You can imagine my total surprise that he actually called me when he arrived in Brisbane and chatted for about ten minutes, then said, “I can’t have you miss my concert. I’ll leave two tickets for you at the ticket office and passes to see me afterwards.” I guess that speaks volumes for the nature of the man. Needless to say, I loved every minute of the show. Meeting him afterwards and chatting about boats and sailing and writing books was an added special touch. I also went to his Hot Water concert in 1988, and since I was working hard to bring the magic back into my life after a bitter divorce, these words particularly resonated:

Bring back the magic;
don’t make life to tragic…
Nothing can tear you apart
If you keep living straight from the heart
Though you know that you’re gonna hurt some
The magic will come…
If you keep living straight from the heart,
You will know when to stop and to start,
Once you see that no one really wins
Then the magic begins.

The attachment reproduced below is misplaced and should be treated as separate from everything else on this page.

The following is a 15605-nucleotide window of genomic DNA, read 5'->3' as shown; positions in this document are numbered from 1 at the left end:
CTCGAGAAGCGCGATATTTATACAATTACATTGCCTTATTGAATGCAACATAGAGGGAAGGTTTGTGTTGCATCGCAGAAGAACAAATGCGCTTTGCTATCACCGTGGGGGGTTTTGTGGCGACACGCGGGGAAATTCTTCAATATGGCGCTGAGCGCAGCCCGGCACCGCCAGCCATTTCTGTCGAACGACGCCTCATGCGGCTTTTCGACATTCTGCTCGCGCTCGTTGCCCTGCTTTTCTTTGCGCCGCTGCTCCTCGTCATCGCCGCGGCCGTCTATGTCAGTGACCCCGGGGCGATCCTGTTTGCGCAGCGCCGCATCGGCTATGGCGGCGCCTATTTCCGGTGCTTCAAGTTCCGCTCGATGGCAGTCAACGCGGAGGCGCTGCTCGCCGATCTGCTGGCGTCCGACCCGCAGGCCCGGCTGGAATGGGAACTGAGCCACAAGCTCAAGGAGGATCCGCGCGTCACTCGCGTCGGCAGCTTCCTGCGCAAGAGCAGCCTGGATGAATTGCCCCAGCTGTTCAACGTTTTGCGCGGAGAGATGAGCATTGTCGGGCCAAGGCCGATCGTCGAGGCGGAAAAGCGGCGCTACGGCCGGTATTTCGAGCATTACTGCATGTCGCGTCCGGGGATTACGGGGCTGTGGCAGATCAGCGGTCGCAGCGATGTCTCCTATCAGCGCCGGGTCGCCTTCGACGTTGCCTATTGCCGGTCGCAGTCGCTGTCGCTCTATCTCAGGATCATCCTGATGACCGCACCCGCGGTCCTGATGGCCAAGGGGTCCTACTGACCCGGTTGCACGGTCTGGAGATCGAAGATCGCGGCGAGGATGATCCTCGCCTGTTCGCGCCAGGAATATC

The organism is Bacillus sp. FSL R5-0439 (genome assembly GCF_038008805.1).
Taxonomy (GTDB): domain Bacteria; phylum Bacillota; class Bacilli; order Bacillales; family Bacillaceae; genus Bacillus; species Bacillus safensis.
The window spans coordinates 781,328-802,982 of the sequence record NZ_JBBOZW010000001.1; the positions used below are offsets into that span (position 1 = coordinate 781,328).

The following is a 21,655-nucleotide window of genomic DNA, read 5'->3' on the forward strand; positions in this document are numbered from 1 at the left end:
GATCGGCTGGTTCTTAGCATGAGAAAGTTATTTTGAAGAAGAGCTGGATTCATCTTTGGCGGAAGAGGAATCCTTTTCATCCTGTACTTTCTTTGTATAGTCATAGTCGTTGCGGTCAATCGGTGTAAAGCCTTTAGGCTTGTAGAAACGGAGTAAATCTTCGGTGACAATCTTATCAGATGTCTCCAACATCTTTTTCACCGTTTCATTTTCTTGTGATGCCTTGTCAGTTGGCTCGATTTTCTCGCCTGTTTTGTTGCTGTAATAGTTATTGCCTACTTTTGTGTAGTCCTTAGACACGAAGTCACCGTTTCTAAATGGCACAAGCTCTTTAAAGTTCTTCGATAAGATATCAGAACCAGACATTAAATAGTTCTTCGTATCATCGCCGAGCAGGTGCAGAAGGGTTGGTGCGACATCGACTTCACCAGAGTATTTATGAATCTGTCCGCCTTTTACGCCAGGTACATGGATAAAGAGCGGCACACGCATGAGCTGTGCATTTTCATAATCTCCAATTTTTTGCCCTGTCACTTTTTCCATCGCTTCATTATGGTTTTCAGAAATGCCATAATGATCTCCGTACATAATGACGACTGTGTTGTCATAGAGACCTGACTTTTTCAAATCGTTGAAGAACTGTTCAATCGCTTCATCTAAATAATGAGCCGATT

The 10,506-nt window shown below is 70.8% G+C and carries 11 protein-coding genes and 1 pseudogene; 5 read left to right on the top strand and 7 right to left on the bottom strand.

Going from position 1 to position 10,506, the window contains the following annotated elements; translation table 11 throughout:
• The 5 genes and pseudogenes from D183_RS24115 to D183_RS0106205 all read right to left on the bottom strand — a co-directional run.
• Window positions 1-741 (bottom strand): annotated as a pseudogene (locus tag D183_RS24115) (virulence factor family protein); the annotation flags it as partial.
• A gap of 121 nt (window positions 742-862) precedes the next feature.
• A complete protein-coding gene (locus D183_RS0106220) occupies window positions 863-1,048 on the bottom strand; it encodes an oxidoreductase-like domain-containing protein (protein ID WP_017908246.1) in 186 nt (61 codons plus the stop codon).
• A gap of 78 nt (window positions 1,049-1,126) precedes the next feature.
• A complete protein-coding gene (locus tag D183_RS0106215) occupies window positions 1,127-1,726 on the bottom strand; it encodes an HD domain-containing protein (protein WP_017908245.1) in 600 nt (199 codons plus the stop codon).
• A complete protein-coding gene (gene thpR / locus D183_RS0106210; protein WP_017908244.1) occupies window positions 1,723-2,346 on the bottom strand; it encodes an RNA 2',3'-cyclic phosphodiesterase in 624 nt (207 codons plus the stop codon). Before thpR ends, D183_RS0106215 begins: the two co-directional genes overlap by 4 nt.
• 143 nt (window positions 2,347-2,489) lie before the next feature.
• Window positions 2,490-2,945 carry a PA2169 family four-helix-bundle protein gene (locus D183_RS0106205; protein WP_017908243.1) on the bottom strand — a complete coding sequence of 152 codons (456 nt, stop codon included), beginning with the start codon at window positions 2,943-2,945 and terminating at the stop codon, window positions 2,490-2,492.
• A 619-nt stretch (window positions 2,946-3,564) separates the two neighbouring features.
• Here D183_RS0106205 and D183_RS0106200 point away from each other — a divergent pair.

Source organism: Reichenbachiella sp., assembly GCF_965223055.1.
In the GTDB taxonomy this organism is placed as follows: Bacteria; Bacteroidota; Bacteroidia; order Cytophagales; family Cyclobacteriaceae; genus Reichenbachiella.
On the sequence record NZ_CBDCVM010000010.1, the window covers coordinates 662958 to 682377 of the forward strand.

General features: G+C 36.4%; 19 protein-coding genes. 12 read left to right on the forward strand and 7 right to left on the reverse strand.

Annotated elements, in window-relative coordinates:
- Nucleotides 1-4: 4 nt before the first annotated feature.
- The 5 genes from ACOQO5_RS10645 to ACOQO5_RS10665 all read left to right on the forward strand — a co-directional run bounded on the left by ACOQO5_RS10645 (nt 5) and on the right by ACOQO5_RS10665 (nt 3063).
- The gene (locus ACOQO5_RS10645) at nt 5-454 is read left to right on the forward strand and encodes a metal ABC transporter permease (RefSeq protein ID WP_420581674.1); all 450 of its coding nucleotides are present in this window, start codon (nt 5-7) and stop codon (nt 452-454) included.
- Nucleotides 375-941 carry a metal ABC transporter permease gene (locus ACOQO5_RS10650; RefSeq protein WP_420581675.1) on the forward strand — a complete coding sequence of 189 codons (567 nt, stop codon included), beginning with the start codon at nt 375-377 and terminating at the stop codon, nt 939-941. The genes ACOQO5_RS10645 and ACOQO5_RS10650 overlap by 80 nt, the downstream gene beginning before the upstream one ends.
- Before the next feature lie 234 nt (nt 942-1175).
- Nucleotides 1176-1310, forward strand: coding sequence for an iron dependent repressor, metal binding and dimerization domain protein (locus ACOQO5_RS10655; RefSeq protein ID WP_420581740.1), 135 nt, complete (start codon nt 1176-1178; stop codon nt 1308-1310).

Wise words, and gradually this is happening in my life.

I remember playing Pencil Thin Moustache to children during a drama class where they had to make up their own dances. And it lifted the spirits within us all by putting instant smiles on our faces in a somewhat rigid and stifling traditional school, where I was the ‘weird’ teacher who did ‘strange’ things. Not long afterwards, one girl gave me a framed plaque of dried flowers she had made herself, with the words: A few drops of caring soon grow into a pool of love.

On another occasion, I used this song to help a small group of children who couldn’t stop fighting, access the good they had in them by acting out images they saw in the music. I smiled to myself when I noticed the pleasure it inspired. Wow, I thought, I bet Jimmy would never in his wildest dreams imagine how I was using his song. And it made me think about how connected we all are and that by sharing our talents, we can positively impact so many people and create good in the world.